In his off hours, Tom is an avid pop culture enthusiast, staying up to date on the latest shows, films, comics and games. He can also typically be found taking part in a whole host of artistic activities that help him further stretch his creative legs. Regardless of the activity, Tom is always accompanied by his dog, Eli, and his cat, Tib.

Design, Photography, Illustration, Digital Imagery Manipulation, Wesbite Development

Photoshop, Illustrator, InDesign, Lightroom, HTML/CSS, Wordpress


Courtney Dumont

As Senior Marketing Strategist & Analyst at Technology Therapy Group, Courtney is energized by the ability to flex both her left and right brain daily. Courtney discovered her passion for Marketing at Bryant University, where she spearheaded research on students’ perceptions of Social Media Marketing for her Honors Capstone Project. After graduating Bryant in 2012, she joined the Technology Therapy team, where she’s honed her skills in social media, search and social advertising, email marketing, SEO, and more.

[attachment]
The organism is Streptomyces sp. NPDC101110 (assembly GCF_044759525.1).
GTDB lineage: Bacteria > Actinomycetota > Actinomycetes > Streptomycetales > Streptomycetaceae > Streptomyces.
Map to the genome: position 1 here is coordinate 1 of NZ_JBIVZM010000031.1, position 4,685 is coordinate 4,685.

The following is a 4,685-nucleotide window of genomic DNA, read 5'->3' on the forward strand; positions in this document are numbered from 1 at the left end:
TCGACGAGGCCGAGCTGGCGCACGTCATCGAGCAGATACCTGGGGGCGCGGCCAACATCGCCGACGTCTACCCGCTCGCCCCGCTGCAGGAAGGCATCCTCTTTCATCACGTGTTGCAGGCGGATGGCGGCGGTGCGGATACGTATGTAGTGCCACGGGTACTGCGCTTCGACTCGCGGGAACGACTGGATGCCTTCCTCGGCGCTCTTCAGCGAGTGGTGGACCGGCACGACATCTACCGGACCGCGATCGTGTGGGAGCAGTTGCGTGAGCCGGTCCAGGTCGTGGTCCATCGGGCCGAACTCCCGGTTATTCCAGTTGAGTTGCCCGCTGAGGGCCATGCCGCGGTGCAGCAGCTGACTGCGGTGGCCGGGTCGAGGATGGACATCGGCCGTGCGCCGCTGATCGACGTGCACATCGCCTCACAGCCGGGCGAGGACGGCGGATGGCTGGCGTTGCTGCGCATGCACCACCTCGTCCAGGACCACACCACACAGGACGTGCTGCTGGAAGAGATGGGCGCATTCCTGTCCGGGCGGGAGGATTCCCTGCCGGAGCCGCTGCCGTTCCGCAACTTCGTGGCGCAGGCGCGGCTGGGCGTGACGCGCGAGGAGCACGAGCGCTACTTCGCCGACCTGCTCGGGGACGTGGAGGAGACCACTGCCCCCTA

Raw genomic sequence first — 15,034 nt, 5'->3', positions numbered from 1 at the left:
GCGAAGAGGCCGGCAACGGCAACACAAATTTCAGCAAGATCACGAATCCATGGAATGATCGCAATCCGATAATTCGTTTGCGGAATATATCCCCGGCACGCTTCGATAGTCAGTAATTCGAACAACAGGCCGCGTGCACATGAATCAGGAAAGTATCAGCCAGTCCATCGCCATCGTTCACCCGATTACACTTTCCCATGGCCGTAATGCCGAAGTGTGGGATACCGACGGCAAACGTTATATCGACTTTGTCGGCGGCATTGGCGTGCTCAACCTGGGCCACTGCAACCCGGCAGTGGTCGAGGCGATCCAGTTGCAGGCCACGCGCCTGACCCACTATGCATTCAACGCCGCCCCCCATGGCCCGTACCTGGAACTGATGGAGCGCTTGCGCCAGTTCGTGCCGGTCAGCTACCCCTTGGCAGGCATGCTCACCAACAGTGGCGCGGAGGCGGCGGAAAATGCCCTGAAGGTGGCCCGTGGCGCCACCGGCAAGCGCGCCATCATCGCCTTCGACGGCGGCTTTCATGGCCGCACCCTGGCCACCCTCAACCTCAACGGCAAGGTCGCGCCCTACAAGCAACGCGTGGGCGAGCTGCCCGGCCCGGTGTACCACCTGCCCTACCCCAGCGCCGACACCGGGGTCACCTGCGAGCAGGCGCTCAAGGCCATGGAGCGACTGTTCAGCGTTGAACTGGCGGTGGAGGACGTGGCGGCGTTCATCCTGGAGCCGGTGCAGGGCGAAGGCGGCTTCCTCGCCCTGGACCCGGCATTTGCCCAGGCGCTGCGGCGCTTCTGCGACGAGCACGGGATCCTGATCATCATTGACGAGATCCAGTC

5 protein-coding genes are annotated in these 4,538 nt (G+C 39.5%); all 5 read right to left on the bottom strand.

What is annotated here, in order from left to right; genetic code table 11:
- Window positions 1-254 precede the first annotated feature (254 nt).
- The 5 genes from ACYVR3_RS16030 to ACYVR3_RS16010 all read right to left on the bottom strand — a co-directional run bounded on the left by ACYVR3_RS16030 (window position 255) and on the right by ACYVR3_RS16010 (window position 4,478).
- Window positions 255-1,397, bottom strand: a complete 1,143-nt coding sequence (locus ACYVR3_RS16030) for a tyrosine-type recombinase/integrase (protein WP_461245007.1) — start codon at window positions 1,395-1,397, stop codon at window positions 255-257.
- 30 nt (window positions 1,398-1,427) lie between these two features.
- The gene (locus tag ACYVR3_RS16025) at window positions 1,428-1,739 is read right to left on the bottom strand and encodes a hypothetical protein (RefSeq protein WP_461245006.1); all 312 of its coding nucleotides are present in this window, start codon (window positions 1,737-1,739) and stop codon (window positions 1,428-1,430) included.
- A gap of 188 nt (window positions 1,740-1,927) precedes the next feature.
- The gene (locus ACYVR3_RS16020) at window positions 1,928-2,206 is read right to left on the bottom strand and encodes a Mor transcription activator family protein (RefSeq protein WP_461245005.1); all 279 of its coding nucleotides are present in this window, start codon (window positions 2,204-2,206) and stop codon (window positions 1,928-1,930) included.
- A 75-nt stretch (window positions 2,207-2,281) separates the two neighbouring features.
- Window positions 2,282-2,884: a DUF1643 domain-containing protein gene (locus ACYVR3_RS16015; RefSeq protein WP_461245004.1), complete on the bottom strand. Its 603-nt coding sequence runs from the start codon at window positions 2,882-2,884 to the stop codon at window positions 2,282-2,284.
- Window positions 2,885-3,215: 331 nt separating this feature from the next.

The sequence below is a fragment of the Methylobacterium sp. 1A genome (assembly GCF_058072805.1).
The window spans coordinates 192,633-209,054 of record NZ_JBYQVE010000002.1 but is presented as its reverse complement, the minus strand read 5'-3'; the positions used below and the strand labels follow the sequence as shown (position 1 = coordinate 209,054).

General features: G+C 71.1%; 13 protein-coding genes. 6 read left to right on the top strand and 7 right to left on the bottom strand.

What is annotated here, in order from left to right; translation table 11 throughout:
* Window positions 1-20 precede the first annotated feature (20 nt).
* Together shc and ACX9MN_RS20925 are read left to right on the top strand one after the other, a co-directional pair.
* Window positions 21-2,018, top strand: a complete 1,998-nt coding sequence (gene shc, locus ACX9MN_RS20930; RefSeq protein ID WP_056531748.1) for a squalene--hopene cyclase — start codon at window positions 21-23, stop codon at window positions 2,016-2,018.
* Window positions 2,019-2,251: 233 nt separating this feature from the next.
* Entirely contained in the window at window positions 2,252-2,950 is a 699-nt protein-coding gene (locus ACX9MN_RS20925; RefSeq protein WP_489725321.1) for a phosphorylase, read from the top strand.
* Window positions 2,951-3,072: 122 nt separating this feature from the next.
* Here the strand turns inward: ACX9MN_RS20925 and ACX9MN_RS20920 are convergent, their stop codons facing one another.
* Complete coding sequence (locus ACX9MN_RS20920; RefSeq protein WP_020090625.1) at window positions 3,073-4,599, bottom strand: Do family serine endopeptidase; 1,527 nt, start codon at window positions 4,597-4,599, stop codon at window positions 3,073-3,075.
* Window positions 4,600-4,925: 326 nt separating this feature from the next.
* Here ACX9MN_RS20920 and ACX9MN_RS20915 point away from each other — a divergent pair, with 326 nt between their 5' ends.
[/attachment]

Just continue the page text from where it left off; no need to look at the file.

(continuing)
Since joining the team, Courtney has created digital marketing strategies and managed campaigns for clients across the country, ranging from plastic surgery centers, to jewelry stores, to construction companies. With a cohesive, cross-channel approach and a focus on data-driven decision making, she has increased their leads by up to 217%. But Courtney doesn’t leave her zeal for social media at the office; she also runs a local foodie Instagram account with her husband to document their meals across Rhode Island and beyond. Check them out: @hoppilyfed.

Marketing Strategy, Data Analysis, Google Ads, Facebook Ads, Social Media

Google Analytics, Google Ads, Facebook Ads, Facebook Creator Studio, Instagram, Klaviyo, Mailchimp, Emma Mail, Google Data Studio, WordPress, YouTube, LinkedIn, Facebook, Microsoft Office